"Nevertheless, Wowereit recognized that the wave of burning cars, coming so soon before the election, could be dangerous for him. Even before the opposition took up the issue, Wowereit was calling on Berlin residents to help in the hunt for the perpetrators. That won't help him very much though, unless a brave Berliner produces a video of an arsonist, complete with name and address, in the coming days."
"The election campaign finally has an issue, though -- one that seems like a godsend for the conservative CDU, a party that likes to claim it has the most expertise in matters of law and order. They are eagerly printing new campaign posters, attacking the city-state's government and depicting left-wing extremists as the enemy."
"And what about the arsonists? They can simply wait until the police officers, experts and election campaigners have forgotten about the issue again. And then, just like always when they have nothing better to do, they will return to setting cars on fire. Just like they've been doing for the last 20 years in Berlin."
The center-right Frankfurter Allgemeine Zeitung writes:
"Berliners can be happy that Wowereit is in the middle of an election campaign. Otherwise he would treat the car owners (with the same blithe indifference) that he showed to the Berlin pensioners who broke their bones falling on snow and ice in the sloppily managed capital during the winter. Wowereit typically reacts with flippancy on such occasions, deflecting criticism of his deficient policies with snappy slogans such as (his famous description of Berlin as) 'poor but sexy.' He cannot afford such flippancy now."
"But he is still coming up with such comments, for example saying that, in a big city, the police can not be everywhere at the same time. He speaks as if that would be any different in a small town, as if that is the crucial factor and as if crime can only be fought if a city is transformed into a police state. But the fight against crime begins elsewhere. At least Wowereit is honest when he says: 'We are sort of floundering around in the dark.' That could turn into the soundbite of this campaign."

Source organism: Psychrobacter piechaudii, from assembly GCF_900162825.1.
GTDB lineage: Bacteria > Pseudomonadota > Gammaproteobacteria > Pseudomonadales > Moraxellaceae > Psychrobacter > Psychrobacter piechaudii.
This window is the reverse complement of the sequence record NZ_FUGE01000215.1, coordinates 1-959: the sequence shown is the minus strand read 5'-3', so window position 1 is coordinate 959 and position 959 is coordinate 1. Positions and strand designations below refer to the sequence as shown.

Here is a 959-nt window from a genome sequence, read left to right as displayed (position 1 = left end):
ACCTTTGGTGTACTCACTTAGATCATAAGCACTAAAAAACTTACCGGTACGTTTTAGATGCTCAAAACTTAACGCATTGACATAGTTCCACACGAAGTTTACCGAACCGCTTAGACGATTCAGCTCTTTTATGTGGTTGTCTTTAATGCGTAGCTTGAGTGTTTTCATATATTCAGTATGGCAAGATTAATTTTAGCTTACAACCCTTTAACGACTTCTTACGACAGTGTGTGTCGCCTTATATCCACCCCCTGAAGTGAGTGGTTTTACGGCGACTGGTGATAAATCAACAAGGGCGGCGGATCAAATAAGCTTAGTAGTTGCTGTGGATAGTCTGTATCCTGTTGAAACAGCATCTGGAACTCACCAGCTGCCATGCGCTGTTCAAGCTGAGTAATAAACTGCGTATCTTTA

The left-leaning Die Tageszeitung writes:
"The enthusiasm about Berlin as the capital of alternative culture has never been as great as it is these days. EasyJet tourism is booming, as is the real estate market -- prices may be rising in Berlin, but beer and apartments are still relatively cheap. And everything is so peaceful here. You can walk around Berlin in relative safety at any hour of the day, much more so than in almost any other big city."
"But not everyone is equally delighted by the fact that the global middle class has discovered Berlin. Many long-term Berlin residents are feeling uneasy. They wonder how long they will be able to afford to live in their neighborhoods. Wages in Berlin are indeed low. Nowadays people complain about the tourists as much as they do about the lousy weather. And now more and more cars are burning at night. Is there a connection between the tourism fatigue of long-term residents, the rising rents and the nightly arson attacks? Are things getting dangerous in the party capital?"
"And will Berlin's politicians take the arson excesses as an opportunity to finally do something to preserve a diverse social mix in the city's central districts? Ten years ago, rent controls and efforts to avoid social exclusion were still part of the city's political landscape. But nowadays such regulatory measures are taboo. The arsonists will not be able to change that. The real issue is not the burning cars -- it is the rampant social displacement."
-- David Gordon Smith